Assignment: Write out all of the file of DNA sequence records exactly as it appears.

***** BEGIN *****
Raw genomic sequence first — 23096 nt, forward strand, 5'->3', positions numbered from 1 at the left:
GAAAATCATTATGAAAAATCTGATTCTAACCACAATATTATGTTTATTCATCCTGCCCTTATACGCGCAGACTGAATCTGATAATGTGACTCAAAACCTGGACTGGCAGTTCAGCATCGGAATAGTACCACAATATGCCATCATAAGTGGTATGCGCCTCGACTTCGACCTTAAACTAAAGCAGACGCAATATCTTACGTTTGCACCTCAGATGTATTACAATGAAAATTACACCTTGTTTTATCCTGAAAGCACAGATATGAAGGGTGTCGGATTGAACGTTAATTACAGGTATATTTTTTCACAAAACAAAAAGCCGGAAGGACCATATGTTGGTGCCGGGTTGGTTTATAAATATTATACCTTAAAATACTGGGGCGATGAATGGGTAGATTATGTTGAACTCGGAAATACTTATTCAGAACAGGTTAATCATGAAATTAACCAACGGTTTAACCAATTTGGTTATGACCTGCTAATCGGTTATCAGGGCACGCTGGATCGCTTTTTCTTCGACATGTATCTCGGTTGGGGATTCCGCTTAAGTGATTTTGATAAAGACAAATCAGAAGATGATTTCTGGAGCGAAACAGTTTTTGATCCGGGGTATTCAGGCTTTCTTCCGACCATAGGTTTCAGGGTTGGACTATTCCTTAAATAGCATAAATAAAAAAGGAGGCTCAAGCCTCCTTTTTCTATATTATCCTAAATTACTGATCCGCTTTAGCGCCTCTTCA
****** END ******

Raw genomic sequence first — 23096 nt, forward strand, 5'->3', positions numbered from 1 at the left:
GAAAATCATTATGAAAAATCTGATTCTAACCACAATATTATGTTTATTCATCCTGCCCTTATACGCGCAGACTGAATCTGATAATGTGACTCAAAACCTGGACTGGCAGTTCAGCATCGGAATAGTACCACAATATGCCATCATAAGTGGTATGCGCCTCGACTTCGACCTTAAACTAAAGCAGACGCAATATCTTACGTTTGCACCTCAGATGTATTACAATGAAAATTACACCTTGTTTTATCCTGAAAGCACAGATATGAAGGGTGTCGGATTGAACGTTAATTACAGGTATATTTTTTCACAAAACAAAAAGCCGGAAGGACCATATGTTGGTGCCGGGTTGGTTTATAAATATTATACCTTAAAATACTGGGGCGATGAATGGGTAGATTATGTTGAACTCGGAAATACTTATTCAGAACAGGTTAATCATGAAATTAACCAACGGTTTAACCAATTTGGTTATGACCTGCTAATCGGTTATCAGGGCACGCTGGATCGCTTTTTCTTCGACATGTATCTCGGTTGGGGATTCCGCTTAAGTGATTTTGATAAAGACAAATCAGAAGATGATTTCTGGAGCGAAACAGTTTTTGATCCGGGGTATTCAGGCTTTCTTCCGACCATAGGTTTCAGGGTTGGACTATTCCTTAAATAGCATAAATAAAAAAGGAGGCTCAAGCCTCCTTTTTCTATATTATCCTAAATTACTGATCCGCTTTAGCGCCTCTTCA